KQED, San Francisco's educational station, but his politics got in the way. 
"The station said my radicalism would stop people from contributing funds, 
and that the audience wasn't ready for my views," Jacobs recalls. 

"Right now I don't see the kind of shows I do on TV bringing about any funda- 
mental changes. You just reinforce people's ideas about what they already be- 
lieve. People come up to me and say, 'I enjoyed seeing you.' What do they mean?— 
that they enjoyed seeing a man with his face eaten away by radiation? or people 
planning killings for the FBI? They still look on you as an entertainer, not a 
newsman." 

Jacobs doesn't foresee much chance for radicals to influence TV because the 
medium is too audience and money conscious. Though his first love is still writing, 
he plans to appear more and more on TV.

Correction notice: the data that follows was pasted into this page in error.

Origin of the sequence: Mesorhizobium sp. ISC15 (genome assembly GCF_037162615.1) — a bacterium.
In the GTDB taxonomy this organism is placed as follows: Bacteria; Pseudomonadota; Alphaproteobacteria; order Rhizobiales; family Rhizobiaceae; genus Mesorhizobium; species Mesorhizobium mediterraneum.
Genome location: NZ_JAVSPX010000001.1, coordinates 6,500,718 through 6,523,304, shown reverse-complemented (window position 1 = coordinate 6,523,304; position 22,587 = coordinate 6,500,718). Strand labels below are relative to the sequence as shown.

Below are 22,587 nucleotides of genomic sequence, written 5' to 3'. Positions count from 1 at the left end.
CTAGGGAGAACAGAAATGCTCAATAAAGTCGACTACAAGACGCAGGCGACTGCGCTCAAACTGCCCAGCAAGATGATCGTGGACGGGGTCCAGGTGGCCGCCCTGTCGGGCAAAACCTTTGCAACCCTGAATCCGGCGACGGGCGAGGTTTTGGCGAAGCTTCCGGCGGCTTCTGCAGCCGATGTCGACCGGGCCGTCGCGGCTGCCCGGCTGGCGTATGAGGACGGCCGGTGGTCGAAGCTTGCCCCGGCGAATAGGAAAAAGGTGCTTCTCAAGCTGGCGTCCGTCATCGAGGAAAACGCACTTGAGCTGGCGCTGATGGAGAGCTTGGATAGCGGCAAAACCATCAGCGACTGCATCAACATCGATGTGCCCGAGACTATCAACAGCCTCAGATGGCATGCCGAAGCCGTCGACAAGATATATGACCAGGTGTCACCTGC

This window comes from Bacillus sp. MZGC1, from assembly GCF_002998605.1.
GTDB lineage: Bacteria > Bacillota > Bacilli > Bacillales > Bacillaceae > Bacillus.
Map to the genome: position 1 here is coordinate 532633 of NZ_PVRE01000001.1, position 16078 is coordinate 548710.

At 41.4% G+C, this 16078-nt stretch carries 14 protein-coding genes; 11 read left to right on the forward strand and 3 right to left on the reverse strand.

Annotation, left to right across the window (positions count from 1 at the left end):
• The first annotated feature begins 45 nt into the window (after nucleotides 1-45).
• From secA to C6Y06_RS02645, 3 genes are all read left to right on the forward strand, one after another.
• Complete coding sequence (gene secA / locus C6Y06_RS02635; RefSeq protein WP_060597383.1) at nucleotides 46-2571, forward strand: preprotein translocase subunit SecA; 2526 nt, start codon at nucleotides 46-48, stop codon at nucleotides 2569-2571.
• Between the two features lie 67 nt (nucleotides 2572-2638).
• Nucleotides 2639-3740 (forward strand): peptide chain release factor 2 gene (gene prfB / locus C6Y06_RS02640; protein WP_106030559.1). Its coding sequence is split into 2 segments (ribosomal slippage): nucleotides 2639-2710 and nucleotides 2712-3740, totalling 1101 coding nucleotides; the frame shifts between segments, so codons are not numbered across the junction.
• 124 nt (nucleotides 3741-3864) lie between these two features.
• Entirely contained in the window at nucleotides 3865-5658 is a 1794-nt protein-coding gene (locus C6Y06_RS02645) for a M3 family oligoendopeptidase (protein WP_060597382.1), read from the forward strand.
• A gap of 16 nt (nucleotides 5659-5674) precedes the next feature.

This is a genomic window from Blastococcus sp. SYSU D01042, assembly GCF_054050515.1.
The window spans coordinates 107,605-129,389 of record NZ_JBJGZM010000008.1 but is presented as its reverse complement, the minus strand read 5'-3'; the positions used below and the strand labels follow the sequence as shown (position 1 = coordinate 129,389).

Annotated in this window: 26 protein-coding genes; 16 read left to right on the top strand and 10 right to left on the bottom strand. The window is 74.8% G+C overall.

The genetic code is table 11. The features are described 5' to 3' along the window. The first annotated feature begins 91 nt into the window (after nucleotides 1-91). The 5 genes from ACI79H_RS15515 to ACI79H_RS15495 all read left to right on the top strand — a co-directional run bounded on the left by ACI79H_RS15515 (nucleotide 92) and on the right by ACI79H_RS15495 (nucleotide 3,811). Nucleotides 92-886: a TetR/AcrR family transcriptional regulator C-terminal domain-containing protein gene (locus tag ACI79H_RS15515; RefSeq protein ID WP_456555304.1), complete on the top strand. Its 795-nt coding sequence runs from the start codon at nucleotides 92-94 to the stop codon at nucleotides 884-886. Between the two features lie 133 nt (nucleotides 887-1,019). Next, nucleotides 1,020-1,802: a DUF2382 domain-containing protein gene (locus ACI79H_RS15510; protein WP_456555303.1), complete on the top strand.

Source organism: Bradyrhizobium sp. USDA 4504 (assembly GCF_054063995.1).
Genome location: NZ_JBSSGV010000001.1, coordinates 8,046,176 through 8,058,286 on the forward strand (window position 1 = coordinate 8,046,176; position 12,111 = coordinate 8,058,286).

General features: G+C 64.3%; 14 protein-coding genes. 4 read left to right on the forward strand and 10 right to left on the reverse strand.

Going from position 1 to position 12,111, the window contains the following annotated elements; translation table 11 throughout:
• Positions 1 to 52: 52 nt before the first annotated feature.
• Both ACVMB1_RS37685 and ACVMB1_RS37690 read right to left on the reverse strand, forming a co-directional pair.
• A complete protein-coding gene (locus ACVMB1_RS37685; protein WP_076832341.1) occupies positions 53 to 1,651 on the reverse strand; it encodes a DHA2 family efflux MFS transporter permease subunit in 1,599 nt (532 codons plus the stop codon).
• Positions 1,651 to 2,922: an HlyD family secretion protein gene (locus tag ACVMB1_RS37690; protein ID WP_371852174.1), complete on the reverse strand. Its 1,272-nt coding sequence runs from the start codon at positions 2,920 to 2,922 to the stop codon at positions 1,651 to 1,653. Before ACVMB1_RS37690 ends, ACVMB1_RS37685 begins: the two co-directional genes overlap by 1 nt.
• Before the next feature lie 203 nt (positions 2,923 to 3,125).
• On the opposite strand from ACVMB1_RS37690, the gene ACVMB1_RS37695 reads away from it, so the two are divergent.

"I can write five articles in the time I do one TV piece. But people just don't 
like to read anymore," Jacobs says. "And most of the time radicals are talking 
to themselves anyway." 

"Our generation grew up with a continuity of radical thought. Older people 
served as my teachers. But World War n and the McCarthy period destroyed 
the continuity. Today we spawn revolutionaries like fruitflies— a new generation 
each year, but each ignorant of what the previous ones had done." 
"at the present there seems to be no radical movement in America, at least 
there isn't any theoretical structure to it. The FSM generation adopted an exis- 
tential view of politics and totally rejected the past and with that, a sense of